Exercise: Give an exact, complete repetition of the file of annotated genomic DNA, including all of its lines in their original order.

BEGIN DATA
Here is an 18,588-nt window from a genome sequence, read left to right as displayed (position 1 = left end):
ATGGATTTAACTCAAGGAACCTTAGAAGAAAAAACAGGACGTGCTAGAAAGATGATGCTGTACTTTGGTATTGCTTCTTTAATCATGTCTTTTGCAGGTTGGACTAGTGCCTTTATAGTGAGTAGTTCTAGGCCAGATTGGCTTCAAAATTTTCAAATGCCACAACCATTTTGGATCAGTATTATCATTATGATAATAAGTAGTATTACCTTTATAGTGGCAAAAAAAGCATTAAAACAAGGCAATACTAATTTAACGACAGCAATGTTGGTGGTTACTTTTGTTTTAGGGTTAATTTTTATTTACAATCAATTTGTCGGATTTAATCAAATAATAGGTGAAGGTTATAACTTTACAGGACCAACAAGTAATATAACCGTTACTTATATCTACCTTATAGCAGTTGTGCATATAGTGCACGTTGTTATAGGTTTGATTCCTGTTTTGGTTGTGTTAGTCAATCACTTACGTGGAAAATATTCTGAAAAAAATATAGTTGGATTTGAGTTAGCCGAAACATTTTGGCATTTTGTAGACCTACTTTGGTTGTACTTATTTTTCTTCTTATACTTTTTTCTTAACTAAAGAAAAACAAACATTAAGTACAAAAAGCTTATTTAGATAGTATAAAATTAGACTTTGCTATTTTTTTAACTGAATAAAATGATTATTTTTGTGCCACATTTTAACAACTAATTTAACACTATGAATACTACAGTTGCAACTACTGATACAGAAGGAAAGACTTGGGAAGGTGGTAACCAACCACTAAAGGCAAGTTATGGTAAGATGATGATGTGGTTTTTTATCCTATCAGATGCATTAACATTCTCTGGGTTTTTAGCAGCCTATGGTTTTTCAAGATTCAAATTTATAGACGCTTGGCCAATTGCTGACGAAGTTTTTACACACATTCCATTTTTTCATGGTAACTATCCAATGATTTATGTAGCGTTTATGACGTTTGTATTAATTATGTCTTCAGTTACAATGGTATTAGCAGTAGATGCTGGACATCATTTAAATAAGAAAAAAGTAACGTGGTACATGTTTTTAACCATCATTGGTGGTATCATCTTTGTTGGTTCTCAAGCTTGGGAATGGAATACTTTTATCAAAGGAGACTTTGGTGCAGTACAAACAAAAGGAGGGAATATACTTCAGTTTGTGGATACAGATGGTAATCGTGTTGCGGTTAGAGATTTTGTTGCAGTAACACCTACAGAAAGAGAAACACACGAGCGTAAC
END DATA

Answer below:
Here is an 18,588-nt window from a genome sequence, read left to right as displayed (position 1 = left end):
ATGGATTTAACTCAAGGAACCTTAGAAGAAAAAACAGGACGTGCTAGAAAGATGATGCTGTACTTTGGTATTGCTTCTTTAATCATGTCTTTTGCAGGTTGGACTAGTGCCTTTATAGTGAGTAGTTCTAGGCCAGATTGGCTTCAAAATTTTCAAATGCCACAACCATTTTGGATCAGTATTATCATTATGATAATAAGTAGTATTACCTTTATAGTGGCAAAAAAAGCATTAAAACAAGGCAATACTAATTTAACGACAGCAATGTTGGTGGTTACTTTTGTTTTAGGGTTAATTTTTATTTACAATCAATTTGTCGGATTTAATCAAATAATAGGTGAAGGTTATAACTTTACAGGACCAACAAGTAATATAACCGTTACTTATATCTACCTTATAGCAGTTGTGCATATAGTGCACGTTGTTATAGGTTTGATTCCTGTTTTGGTTGTGTTAGTCAATCACTTACGTGGAAAATATTCTGAAAAAAATATAGTTGGATTTGAGTTAGCCGAAACATTTTGGCATTTTGTAGACCTACTTTGGTTGTACTTATTTTTCTTCTTATACTTTTTTCTTAACTAAAGAAAAACAAACATTAAGTACAAAAAGCTTATTTAGATAGTATAAAATTAGACTTTGCTATTTTTTTAACTGAATAAAATGATTATTTTTGTGCCACATTTTAACAACTAATTTAACACTATGAATACTACAGTTGCAACTACTGATACAGAAGGAAAGACTTGGGAAGGTGGTAACCAACCACTAAAGGCAAGTTATGGTAAGATGATGATGTGGTTTTTTATCCTATCAGATGCATTAACATTCTCTGGGTTTTTAGCAGCCTATGGTTTTTCAAGATTCAAATTTATAGACGCTTGGCCAATTGCTGACGAAGTTTTTACACACATTCCATTTTTTCATGGTAACTATCCAATGATTTATGTAGCGTTTATGACGTTTGTATTAATTATGTCTTCAGTTACAATGGTATTAGCAGTAGATGCTGGACATCATTTAAATAAGAAAAAAGTAACGTGGTACATGTTTTTAACCATCATTGGTGGTATCATCTTTGTTGGTTCTCAAGCTTGGGAATGGAATACTTTTATCAAAGGAGACTTTGGTGCAGTACAAACAAAAGGAGGGAATATACTTCAGTTTGTGGATACAGATGGTAATCGTGTTGCGGTTAGAGATTTTGTTGCAGTAACACCTACAGAAAGAGAAACACACGAGCGTAAC